Ep 4: An Inconvenient Truth About Freelancing

So why did you become a freelancer?

"I want to work for myself and have more freedom to do other things."

If that sounds like you, you're not in the minority. I find the 'freedom' part to be subjective, however the 'I want to work for myself' part is whole 'nother ball game.

If you've got into (or are interested in) freelance so that you can work for yourself - here's the scoop...

You're not working for yourself - you're really working for your client.

The irony is that you as a freelancer come last. Your client(s) at the moment will always come first. You're brought in to help grow their business - not your own. And you're at their mercy.

Now don't get me wrong - the freelance life has some great perks! You work when you want. You vacate when you want. And if you're designing, I don't need to tell you that you can virtually work from anywhere you want. For the free spirits out there, these are essential ingredients to leading a more desirable life. After a taste of these perks, it'll be hard to go back to your life before - you can believe that!

On the flip-side, if you don't work, you don't get paid. When you vacate, you probably won't get paid. And though you can work anywhere you want, in the beginning, you'll most likely be stationed in front of a computer for a huge portion of your tenure in freelancing. You're also responsible for your taking care of your own insurance, taxes, and bookkeeping. All this on top of doing a lot of not growing your own business - because you're working for your client.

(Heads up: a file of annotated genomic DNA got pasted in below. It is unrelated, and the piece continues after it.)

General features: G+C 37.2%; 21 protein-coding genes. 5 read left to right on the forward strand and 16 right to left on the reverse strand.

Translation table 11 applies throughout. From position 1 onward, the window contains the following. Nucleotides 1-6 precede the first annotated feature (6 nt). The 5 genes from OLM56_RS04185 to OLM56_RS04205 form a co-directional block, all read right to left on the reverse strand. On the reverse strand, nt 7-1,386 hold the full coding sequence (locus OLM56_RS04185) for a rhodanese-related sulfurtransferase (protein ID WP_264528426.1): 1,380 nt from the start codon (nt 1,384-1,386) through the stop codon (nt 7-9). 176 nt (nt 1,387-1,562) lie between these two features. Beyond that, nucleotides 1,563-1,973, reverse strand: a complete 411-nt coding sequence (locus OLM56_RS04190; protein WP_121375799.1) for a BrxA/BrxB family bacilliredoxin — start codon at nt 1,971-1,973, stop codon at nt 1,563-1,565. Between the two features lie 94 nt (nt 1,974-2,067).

This is all fine and dandy if this is what you knowingly signed up for in the beginning. More power to you and by all means, don't let me discourage you. For some of us, this is perfectly fine.

For me, starting out, it was all about working for the highest bidder and nailing some long-term, guaranteed work where I could exercise my brand of creativity.

And see, that's just the thing - how was that any different than say...working at a top-tier ad agency? That company would pay well and secure me work for the foreseeable future. The only differences might be exclusivity and having to work on-site.

That was when it dawned on me that after a while, you begin coming back around to employment very similar to what you did before you starting freelancing. Because you'll need a steady stream of clients / projects to maintain a standard of living, you'll want raises and you'll always want to prove why you're better than the next designer. Nowadays, many firms and start-ups out there will grant you all of this. So on paper, you might be an Independent Contractor, but unofficially, you're pretty much an employee - right?

Now we come back full circle to why freelancing is really about being in the best service of your client - not yourself. They've decided to act on an idea, they've been granted the resources to achieve a goal, and now they need help executing that goal. That's where you fit in. Just try to prove yourself irreplaceable so that you're constantly one of the most valuable people on the team. Otherwise, any of those other 10 million designers out there could be twice as good, at half the cost. Your client (or agency) might not think twice.

Working for yourself and being a freelancer might paradoxically be an oxymoron.

Freelancing can be a means to eventually working for yourself, but I don't think it can be achieved solely by being an Independent Contractor. Working for yourself means having created something for yourself - where you can leverage your resources and serve your customers, not clients (so much).

My hope is that in whatever you decide to do, that you have clarity and defined purpose. Freelance is the fast lane on the highway and it's easy to be caught up in the traffic. Take a step back and evaluate your role in society. Make sure your personal goals are always within grasp. Understand an inconvenient truth about freelancing.

I'd love to know what you do as a freelancer and how it's coming along for you!